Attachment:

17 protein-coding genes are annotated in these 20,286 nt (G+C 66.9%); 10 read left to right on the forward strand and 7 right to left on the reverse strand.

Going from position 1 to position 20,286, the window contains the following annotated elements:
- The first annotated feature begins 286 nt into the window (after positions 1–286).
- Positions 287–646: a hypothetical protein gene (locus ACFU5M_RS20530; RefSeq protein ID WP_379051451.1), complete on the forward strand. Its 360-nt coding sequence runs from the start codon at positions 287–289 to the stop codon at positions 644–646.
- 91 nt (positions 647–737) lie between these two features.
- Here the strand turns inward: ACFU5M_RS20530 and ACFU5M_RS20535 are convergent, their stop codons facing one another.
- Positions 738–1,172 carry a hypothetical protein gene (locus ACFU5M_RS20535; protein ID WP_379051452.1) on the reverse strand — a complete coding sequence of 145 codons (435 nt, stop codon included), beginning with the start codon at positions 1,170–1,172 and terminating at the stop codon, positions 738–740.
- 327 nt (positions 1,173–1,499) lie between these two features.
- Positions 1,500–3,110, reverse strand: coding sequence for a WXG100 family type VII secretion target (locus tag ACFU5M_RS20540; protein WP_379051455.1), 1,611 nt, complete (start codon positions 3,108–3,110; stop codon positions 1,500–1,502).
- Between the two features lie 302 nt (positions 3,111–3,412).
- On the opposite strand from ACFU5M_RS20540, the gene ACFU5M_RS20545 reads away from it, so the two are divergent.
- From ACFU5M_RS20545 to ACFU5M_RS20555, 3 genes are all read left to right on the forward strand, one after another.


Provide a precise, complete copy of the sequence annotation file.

17 protein-coding genes are annotated in these 20,286 nt (G+C 66.9%); 10 read left to right on the forward strand and 7 right to left on the reverse strand.

Going from position 1 to position 20,286, the window contains the following annotated elements:
- The first annotated feature begins 286 nt into the window (after positions 1–286).
- Positions 287–646: a hypothetical protein gene (locus ACFU5M_RS20530; RefSeq protein ID WP_379051451.1), complete on the forward strand. Its 360-nt coding sequence runs from the start codon at positions 287–289 to the stop codon at positions 644–646.
- 91 nt (positions 647–737) lie between these two features.
- Here the strand turns inward: ACFU5M_RS20530 and ACFU5M_RS20535 are convergent, their stop codons facing one another.
- Positions 738–1,172 carry a hypothetical protein gene (locus ACFU5M_RS20535; protein ID WP_379051452.1) on the reverse strand — a complete coding sequence of 145 codons (435 nt, stop codon included), beginning with the start codon at positions 1,170–1,172 and terminating at the stop codon, positions 738–740.
- 327 nt (positions 1,173–1,499) lie between these two features.
- Positions 1,500–3,110, reverse strand: coding sequence for a WXG100 family type VII secretion target (locus tag ACFU5M_RS20540; protein WP_379051455.1), 1,611 nt, complete (start codon positions 3,108–3,110; stop codon positions 1,500–1,502).
- Between the two features lie 302 nt (positions 3,111–3,412).
- On the opposite strand from ACFU5M_RS20540, the gene ACFU5M_RS20545 reads away from it, so the two are divergent.
- From ACFU5M_RS20545 to ACFU5M_RS20555, 3 genes are all read left to right on the forward strand, one after another.